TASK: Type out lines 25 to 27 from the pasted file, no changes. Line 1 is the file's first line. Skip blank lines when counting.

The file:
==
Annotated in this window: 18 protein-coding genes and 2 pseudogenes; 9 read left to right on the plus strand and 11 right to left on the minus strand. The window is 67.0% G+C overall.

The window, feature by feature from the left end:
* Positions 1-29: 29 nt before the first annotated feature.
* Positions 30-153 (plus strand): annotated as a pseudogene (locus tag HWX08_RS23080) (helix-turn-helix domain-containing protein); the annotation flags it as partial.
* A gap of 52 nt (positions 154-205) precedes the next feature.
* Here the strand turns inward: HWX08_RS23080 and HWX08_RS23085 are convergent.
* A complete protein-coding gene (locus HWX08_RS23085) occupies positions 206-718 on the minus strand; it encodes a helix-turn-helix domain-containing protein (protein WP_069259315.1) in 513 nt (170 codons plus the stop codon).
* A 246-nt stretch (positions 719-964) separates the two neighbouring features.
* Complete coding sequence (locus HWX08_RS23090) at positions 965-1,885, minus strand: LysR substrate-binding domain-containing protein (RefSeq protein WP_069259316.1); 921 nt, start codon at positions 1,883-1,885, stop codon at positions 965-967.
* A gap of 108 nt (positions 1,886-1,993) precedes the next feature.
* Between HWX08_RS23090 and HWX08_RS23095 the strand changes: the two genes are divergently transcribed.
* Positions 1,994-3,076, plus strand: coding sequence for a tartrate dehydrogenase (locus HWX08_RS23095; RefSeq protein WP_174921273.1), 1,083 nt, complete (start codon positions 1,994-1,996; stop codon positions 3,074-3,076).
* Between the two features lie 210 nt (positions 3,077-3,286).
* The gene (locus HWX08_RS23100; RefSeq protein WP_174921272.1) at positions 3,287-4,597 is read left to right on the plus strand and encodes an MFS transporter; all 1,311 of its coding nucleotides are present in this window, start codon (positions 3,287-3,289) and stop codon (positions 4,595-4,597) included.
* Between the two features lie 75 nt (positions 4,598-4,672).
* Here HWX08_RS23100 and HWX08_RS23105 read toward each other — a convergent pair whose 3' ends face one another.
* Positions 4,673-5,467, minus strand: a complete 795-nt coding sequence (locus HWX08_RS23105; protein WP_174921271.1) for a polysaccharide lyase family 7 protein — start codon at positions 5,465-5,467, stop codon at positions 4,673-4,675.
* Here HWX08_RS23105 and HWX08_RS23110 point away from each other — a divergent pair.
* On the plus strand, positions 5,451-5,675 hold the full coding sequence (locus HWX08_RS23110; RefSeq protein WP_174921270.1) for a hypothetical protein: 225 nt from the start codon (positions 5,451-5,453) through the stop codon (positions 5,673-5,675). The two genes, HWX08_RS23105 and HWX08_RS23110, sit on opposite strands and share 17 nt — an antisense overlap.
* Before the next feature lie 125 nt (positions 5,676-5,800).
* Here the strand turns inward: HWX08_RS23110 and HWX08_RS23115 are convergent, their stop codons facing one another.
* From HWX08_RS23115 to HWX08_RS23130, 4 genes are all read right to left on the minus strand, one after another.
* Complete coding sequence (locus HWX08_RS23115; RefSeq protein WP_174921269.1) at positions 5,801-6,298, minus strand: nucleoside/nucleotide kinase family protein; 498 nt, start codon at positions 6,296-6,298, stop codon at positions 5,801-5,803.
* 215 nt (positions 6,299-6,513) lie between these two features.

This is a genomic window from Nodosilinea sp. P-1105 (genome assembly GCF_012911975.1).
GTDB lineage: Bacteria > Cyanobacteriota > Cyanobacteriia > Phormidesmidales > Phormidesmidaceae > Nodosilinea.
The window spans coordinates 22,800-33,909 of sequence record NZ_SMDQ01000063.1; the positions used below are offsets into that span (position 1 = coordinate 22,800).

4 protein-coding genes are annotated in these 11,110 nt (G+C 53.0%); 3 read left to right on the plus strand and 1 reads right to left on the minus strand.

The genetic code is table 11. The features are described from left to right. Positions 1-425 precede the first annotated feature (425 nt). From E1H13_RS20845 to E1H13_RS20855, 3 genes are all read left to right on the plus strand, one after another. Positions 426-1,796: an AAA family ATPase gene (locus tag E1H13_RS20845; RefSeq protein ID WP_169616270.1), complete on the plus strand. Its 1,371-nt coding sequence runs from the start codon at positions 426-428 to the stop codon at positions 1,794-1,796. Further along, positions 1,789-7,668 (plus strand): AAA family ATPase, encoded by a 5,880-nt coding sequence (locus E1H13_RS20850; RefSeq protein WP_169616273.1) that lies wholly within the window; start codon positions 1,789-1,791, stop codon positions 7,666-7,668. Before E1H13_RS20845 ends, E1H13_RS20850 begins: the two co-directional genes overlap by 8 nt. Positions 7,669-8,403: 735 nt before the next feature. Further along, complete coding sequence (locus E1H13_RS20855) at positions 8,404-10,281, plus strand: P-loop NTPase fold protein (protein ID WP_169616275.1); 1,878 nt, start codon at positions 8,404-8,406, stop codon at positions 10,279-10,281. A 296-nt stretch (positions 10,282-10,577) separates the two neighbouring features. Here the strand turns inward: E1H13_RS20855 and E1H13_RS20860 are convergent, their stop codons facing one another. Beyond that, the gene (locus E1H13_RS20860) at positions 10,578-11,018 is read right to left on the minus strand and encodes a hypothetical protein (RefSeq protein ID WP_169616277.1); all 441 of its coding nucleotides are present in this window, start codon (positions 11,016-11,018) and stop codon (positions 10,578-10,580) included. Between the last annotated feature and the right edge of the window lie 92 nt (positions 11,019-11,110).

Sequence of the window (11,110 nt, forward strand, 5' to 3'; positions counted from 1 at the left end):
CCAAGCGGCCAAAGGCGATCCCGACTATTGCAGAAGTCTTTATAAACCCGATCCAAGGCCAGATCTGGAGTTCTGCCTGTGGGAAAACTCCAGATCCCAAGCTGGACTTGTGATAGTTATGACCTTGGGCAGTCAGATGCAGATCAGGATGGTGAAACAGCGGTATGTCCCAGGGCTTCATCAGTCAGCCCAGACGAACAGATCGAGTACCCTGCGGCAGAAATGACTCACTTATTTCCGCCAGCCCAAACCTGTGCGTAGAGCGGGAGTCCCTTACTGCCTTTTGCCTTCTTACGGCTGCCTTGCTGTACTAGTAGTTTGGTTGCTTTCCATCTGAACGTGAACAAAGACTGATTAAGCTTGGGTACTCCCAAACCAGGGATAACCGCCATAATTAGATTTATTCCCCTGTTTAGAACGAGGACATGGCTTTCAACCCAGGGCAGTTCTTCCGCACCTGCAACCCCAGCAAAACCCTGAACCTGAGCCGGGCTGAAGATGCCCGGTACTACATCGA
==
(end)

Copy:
This is a genomic window from Nodosilinea sp. P-1105 (genome assembly GCF_012911975.1).
GTDB lineage: Bacteria > Cyanobacteriota > Cyanobacteriia > Phormidesmidales > Phormidesmidaceae > Nodosilinea.
The window spans coordinates 22,800-33,909 of sequence record NZ_SMDQ01000063.1; the positions used below are offsets into that span (position 1 = coordinate 22,800).